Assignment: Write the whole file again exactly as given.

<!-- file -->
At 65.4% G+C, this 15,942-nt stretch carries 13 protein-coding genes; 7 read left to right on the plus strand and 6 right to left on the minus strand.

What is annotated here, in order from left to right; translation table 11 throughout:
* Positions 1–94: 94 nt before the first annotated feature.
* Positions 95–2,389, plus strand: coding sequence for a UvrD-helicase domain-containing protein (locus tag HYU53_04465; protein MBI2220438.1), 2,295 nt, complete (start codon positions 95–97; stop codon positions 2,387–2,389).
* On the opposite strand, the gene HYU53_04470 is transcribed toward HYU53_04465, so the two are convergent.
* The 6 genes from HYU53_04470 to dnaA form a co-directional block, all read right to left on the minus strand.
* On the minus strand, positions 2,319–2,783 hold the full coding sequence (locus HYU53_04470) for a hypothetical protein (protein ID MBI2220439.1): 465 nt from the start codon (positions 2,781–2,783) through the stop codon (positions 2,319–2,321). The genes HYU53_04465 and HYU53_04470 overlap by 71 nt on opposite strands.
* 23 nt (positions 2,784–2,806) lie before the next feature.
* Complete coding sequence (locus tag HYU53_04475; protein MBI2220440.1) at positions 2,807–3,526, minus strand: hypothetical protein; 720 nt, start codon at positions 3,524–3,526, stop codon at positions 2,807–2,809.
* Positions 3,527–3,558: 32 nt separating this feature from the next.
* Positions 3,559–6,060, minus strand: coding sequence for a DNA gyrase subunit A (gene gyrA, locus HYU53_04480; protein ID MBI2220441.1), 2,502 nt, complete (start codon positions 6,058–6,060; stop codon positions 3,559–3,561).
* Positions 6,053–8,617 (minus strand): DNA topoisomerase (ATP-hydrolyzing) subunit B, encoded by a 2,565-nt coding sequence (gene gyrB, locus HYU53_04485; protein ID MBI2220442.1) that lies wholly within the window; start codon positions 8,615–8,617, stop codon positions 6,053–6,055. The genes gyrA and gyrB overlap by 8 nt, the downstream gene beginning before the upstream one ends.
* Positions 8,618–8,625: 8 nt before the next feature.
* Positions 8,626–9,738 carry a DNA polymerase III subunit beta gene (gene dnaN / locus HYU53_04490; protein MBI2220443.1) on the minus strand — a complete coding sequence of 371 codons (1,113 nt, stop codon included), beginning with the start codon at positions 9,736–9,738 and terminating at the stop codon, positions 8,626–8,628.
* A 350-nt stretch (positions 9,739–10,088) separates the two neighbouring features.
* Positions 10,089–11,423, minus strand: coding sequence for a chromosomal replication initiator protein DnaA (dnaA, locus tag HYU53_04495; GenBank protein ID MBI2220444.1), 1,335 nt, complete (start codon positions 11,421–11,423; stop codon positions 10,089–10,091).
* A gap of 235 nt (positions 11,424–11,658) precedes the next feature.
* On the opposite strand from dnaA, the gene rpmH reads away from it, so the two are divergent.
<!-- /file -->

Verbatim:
At 65.4% G+C, this 15,942-nt stretch carries 13 protein-coding genes; 7 read left to right on the plus strand and 6 right to left on the minus strand.

What is annotated here, in order from left to right; translation table 11 throughout:
* Positions 1–94: 94 nt before the first annotated feature.
* Positions 95–2,389, plus strand: coding sequence for a UvrD-helicase domain-containing protein (locus tag HYU53_04465; protein MBI2220438.1), 2,295 nt, complete (start codon positions 95–97; stop codon positions 2,387–2,389).
* On the opposite strand, the gene HYU53_04470 is transcribed toward HYU53_04465, so the two are convergent.
* The 6 genes from HYU53_04470 to dnaA form a co-directional block, all read right to left on the minus strand.
* On the minus strand, positions 2,319–2,783 hold the full coding sequence (locus HYU53_04470) for a hypothetical protein (protein ID MBI2220439.1): 465 nt from the start codon (positions 2,781–2,783) through the stop codon (positions 2,319–2,321). The genes HYU53_04465 and HYU53_04470 overlap by 71 nt on opposite strands.
* 23 nt (positions 2,784–2,806) lie before the next feature.
* Complete coding sequence (locus tag HYU53_04475; protein MBI2220440.1) at positions 2,807–3,526, minus strand: hypothetical protein; 720 nt, start codon at positions 3,524–3,526, stop codon at positions 2,807–2,809.
* Positions 3,527–3,558: 32 nt separating this feature from the next.
* Positions 3,559–6,060, minus strand: coding sequence for a DNA gyrase subunit A (gene gyrA, locus HYU53_04480; protein ID MBI2220441.1), 2,502 nt, complete (start codon positions 6,058–6,060; stop codon positions 3,559–3,561).
* Positions 6,053–8,617 (minus strand): DNA topoisomerase (ATP-hydrolyzing) subunit B, encoded by a 2,565-nt coding sequence (gene gyrB, locus HYU53_04485; protein ID MBI2220442.1) that lies wholly within the window; start codon positions 8,615–8,617, stop codon positions 6,053–6,055. The genes gyrA and gyrB overlap by 8 nt, the downstream gene beginning before the upstream one ends.
* Positions 8,618–8,625: 8 nt before the next feature.
* Positions 8,626–9,738 carry a DNA polymerase III subunit beta gene (gene dnaN / locus HYU53_04490; protein MBI2220443.1) on the minus strand — a complete coding sequence of 371 codons (1,113 nt, stop codon included), beginning with the start codon at positions 9,736–9,738 and terminating at the stop codon, positions 8,626–8,628.
* A 350-nt stretch (positions 9,739–10,088) separates the two neighbouring features.
* Positions 10,089–11,423, minus strand: coding sequence for a chromosomal replication initiator protein DnaA (dnaA, locus tag HYU53_04495; GenBank protein ID MBI2220444.1), 1,335 nt, complete (start codon positions 11,421–11,423; stop codon positions 10,089–10,091).
* A gap of 235 nt (positions 11,424–11,658) precedes the next feature.
* On the opposite strand from dnaA, the gene rpmH reads away from it, so the two are divergent.